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Save our wedding!

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enochtaylor31
11/11/2018 20:02 EST

My fiancé and I are running into a frustrating catch 22. Anyone willing to act as our wedding officiant, real or not, please let me know. I'll explain.

I applied for a fiance visa through USCIS back in April 2018. I dont anticipate the visa approval to wrap up for several more months. The stipulation for this sort of Visa is that we must marry within 90 days of here arrival here in the US. The issue is we want to have a wedding ceremony in December there in Guatemala for her friends and family, but no pastor or priest is willing to marry us without having an official civil wedding certificate.

So why not just marry her and change the visa from a fiance visa to a spouse visa? Well apparently changing the checked block on that form is just too much work. USCIS told me I would have to reinitiate the process completly. This means a whole other year of waiting to be together.

I am under contract with my job and wont be eligible to make the move there for 3 more years.

If anyone is willing to officiate our wedding, idealy in spanish, you would be saving a beautiful wedding. It wouldnt be official in any capacity but for our 60 guests, we want it to meet normal ceremony expectations.

Or if someone has experience with this and can offer up some good advice, I am all ears. Thank you so much!

kgriff
11/11/2018 22:04 EST

Hello enochtaylor31,

Yes, you have to have a civil wedding ceremony performed by an attorney in order for Guatemala to recognize the marriage as a valid one (Guatemala does not recognize church weddings as official weddings). It really is not hard to do; simply contact an attorney and present him/her with the necessary paperwork, usually both parties' birth certificates, police records, divorce decrees (if applicable), and copy of passports - all of which have to be certified by the secretary of state of the state in which they were issued if coming from the US. The civil wedding ceremony is pretty quick and can be arranged from the US if need be (I was able to arrange it while I was still in the US). If you'd like the name and number for the attorney I used, send me a private message and I'll forward you the information.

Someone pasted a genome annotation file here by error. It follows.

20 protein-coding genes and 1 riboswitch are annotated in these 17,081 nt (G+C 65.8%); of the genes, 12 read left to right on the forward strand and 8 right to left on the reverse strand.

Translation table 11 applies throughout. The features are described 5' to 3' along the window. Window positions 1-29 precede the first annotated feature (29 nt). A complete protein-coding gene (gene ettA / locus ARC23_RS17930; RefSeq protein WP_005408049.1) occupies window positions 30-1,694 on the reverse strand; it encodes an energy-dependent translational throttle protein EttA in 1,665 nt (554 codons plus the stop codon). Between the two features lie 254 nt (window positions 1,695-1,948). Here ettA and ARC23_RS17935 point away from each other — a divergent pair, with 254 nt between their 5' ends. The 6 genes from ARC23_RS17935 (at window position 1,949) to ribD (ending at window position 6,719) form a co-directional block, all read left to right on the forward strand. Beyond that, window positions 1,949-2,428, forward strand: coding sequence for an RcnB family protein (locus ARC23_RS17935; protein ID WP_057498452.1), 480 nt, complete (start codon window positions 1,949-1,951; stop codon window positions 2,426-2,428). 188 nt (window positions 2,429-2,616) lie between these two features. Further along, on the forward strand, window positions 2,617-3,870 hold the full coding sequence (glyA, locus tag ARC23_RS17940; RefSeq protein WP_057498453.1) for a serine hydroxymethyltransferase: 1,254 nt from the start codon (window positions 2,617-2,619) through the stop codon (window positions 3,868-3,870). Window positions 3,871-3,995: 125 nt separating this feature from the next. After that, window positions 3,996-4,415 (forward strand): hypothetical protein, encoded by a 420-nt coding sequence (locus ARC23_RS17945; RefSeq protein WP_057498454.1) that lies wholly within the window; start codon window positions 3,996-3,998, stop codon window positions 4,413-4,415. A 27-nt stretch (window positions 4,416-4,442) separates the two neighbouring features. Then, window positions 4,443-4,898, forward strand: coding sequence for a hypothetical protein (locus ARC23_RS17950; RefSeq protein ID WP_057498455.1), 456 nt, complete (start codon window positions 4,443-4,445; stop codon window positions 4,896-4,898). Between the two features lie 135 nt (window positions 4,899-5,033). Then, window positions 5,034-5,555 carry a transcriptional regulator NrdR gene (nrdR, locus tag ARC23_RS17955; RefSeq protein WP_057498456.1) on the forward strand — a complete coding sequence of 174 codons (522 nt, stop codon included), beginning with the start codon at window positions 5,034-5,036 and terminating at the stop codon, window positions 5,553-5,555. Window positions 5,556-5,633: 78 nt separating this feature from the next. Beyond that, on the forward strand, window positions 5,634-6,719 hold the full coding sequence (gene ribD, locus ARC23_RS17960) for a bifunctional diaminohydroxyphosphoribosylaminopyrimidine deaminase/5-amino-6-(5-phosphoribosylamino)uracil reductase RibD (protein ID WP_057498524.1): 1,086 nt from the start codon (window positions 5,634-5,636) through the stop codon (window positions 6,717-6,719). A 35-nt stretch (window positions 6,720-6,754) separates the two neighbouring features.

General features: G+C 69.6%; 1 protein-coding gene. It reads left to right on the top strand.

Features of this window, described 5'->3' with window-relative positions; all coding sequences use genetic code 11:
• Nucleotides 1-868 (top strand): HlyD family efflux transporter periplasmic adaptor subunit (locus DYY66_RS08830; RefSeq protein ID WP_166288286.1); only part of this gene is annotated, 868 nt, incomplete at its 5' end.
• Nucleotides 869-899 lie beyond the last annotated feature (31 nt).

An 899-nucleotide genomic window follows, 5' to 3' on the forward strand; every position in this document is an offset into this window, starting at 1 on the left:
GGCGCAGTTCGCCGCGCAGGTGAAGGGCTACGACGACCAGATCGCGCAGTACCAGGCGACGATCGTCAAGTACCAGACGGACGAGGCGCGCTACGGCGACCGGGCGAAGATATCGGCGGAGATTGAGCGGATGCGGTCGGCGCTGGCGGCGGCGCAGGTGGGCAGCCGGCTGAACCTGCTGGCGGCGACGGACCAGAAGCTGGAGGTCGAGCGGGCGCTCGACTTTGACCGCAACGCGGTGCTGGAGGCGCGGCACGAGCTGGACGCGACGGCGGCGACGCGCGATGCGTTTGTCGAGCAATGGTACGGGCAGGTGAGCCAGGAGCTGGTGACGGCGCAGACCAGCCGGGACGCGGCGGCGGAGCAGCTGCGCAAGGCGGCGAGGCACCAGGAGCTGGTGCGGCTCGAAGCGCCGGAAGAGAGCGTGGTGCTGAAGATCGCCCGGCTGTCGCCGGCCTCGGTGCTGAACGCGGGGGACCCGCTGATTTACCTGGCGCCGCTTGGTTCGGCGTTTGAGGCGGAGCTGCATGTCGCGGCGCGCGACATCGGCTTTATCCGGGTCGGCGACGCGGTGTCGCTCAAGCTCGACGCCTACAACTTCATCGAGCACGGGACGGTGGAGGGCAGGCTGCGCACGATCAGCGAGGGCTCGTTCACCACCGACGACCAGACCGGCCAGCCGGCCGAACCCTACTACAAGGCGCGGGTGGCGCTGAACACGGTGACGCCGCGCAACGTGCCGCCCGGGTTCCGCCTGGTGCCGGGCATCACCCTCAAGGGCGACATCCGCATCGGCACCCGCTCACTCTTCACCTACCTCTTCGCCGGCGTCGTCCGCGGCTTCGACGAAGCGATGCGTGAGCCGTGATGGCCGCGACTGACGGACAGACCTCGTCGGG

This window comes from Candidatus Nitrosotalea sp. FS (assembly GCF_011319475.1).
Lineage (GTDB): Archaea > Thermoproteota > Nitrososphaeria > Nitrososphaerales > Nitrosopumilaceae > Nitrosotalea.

As far as USCIS goes, yeah, it's an entirely different visa so it's an entirely new application and process. If I were you, I'd get legally married in Guatemala through an attorney, then do the church wedding. Then I'd go back to the US with her and register the marriage there. But, as you said, her visa application would take some months to process. It's definitely not an easy process on the US side.

Good luck!

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enochtaylor31
11/12/2018 08:58 EST

Yeah, that's the only official option I can see as well. Getting married there and then reapplying would put us back an additional 9 months of waiting due to USCIS and NVS processing on the US side.

If anyone knows of a pastor or anyone well spoken and willing to conduct our ceremony without paperwork, that would be a life saver. Even if it is just someone who has seen a lot of weddings and knows all the right words. I'll take whatever I can get to give her a wedding ceremony that isn't lacking such a critical piece.

I just need someone to stand up front in a suit and say do you? you do. do you? you do. with this ring I thee wed. now kiss. hahaha.

Paulo69
11/14/2018 01:01 EST

I would get legally married in Guatemala (done by a lawyer or justice, not a priest or pastor), then legally married in the US after you are joined in the United States.

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